Whilst renewed calls for the death penalty are perfectly understandable from the families of recent murder victims, its a call I cannot support.
I harbour no righteous indignation at the thought of the death penalty. I just think its unproven as a deterrence and would be unjustly applied to only a few, whilst we face the real danger of juries acquitting the guilty and convicting the innocent.
A case in point, David Hodgson a 48-year-old Richmond man was found guilty earlier this week at Teesside Crown Court of murdering shop worker Jenny Nicholl in June 2005.
Jenny Nicholl's body has never been found, there was no official crime scene, no forensic evidence linking Hodgson to any killing and yet based on circumstantial evidence, Hodgson has been convicted and sentenced to serve a minimum of 18 years in prison.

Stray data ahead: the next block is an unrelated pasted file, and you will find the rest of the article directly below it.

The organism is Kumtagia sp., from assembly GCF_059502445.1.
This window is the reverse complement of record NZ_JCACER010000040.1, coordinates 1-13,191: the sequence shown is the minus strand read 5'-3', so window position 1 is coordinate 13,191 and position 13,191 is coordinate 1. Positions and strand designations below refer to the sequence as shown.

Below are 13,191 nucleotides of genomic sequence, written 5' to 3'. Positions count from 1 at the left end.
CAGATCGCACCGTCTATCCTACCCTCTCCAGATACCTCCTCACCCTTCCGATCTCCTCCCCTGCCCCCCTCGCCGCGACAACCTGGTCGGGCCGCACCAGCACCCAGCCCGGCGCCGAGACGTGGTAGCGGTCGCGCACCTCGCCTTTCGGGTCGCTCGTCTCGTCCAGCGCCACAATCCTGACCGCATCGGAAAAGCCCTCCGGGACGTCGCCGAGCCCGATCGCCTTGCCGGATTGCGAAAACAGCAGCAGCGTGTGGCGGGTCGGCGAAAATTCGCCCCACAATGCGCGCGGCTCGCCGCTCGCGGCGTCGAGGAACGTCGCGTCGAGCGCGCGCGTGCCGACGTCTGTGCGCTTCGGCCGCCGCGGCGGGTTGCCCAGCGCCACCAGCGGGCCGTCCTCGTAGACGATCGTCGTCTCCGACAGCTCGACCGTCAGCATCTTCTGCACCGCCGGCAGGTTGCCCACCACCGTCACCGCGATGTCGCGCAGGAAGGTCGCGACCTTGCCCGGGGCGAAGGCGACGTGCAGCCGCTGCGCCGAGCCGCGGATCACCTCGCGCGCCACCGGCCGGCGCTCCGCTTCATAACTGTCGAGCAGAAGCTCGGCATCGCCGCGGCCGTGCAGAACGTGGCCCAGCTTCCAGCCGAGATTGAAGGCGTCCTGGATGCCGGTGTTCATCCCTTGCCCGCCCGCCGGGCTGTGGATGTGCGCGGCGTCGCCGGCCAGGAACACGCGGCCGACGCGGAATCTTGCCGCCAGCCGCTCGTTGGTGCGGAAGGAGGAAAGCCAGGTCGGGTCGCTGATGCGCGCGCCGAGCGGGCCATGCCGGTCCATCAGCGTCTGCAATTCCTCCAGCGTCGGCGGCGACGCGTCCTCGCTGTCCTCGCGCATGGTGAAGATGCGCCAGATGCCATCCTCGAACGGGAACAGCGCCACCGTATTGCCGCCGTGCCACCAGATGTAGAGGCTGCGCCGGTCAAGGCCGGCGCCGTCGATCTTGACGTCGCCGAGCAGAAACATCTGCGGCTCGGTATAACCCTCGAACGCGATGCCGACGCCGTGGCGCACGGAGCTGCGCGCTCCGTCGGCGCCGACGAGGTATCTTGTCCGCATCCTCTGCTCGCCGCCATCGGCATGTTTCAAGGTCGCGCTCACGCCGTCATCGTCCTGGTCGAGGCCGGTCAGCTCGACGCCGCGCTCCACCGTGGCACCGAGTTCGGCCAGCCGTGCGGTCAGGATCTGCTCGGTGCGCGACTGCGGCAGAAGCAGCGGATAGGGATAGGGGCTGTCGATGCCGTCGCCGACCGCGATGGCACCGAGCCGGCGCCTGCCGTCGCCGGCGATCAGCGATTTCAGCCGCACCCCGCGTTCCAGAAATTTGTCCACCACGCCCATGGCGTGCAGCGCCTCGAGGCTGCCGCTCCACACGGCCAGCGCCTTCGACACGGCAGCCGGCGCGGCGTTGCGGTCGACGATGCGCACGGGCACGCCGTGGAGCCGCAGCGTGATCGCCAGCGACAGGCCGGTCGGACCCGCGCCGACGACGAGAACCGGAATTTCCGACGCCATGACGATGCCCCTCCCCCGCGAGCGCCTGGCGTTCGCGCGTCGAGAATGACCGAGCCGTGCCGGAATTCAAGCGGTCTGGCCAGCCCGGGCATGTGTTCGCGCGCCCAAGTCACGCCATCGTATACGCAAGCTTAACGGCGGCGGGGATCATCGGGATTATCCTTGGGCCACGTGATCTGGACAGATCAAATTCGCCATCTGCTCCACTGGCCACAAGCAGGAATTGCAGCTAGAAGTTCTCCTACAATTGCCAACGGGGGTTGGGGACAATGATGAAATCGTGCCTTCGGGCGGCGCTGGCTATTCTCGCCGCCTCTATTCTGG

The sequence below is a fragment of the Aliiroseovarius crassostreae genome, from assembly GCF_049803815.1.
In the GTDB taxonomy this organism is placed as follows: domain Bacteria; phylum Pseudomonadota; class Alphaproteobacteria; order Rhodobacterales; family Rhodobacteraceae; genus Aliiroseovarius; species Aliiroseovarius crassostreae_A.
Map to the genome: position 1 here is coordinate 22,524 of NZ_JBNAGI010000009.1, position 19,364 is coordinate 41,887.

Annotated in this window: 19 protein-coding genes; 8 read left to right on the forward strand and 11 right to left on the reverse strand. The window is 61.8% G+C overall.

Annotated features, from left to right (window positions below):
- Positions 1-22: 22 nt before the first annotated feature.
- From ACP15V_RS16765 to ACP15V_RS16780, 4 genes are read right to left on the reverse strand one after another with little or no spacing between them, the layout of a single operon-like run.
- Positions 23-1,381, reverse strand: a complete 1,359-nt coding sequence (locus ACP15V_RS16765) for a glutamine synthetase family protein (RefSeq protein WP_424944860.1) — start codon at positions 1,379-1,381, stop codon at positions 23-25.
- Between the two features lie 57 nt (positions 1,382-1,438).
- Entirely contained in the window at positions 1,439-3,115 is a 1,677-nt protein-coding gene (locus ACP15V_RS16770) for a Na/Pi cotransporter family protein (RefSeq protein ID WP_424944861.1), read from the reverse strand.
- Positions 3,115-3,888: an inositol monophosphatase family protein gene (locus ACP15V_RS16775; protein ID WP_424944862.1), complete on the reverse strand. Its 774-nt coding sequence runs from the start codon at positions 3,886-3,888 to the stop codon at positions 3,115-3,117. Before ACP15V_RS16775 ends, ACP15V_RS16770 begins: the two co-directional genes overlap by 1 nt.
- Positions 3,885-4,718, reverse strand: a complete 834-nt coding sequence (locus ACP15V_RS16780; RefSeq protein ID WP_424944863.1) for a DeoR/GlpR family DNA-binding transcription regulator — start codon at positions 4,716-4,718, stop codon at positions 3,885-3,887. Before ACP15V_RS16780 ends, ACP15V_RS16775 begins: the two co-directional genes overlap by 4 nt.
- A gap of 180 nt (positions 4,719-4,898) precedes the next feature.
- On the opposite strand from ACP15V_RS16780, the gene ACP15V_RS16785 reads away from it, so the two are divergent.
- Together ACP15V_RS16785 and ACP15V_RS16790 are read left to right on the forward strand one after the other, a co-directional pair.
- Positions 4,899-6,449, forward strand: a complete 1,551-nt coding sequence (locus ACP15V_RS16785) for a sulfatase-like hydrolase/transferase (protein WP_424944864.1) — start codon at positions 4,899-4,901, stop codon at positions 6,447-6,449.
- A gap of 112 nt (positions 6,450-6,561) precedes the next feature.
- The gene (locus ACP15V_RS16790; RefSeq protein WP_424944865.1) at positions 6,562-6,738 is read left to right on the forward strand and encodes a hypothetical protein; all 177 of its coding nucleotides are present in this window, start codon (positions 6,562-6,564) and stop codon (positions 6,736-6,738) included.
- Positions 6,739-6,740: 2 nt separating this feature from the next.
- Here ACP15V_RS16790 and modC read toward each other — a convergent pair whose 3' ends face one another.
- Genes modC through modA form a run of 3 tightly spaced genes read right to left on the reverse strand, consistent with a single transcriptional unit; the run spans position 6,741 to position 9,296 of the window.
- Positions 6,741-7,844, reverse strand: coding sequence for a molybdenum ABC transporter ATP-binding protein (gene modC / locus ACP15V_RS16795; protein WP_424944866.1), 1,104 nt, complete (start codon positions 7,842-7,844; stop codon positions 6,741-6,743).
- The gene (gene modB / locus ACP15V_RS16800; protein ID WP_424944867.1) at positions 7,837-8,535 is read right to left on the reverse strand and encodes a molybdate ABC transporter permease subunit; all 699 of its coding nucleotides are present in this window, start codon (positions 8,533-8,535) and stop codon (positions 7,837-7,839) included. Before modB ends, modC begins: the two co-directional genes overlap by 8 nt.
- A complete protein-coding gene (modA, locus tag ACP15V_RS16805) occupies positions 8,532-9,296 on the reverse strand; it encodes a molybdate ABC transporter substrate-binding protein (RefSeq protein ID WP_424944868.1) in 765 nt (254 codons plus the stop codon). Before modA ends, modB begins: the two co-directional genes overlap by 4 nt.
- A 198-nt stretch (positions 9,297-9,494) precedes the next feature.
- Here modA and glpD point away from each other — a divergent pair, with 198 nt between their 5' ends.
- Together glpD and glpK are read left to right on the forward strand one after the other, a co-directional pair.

Faced with only circumstantial evidence to go on and the thought a conviction would condemn Hodgson to the gallows. Would the jury have been as confident or would they have become squeamish and more likely to have returned a not guilty verdict?
We will never know, but I suspect several jurors would have wanted to have found a reasonable doubt and Hodgson a guilty man, might is such circumstances have walked free.
On 20 July 1910, Winston Churchill, then Home Secretary said,
“The mood and temper of the public in regard to the treatment of crime and criminals is one of the most unfailing tests of the civilization of any country”.
I think Winston Churchill was absolutely right, let us continue to think and act in a civilized manner. Many years spent in custody is a far harsher punishment, than Albert Pierrepoint's celebrated, record seven second hanging, of James Inglis on 8th May 1951.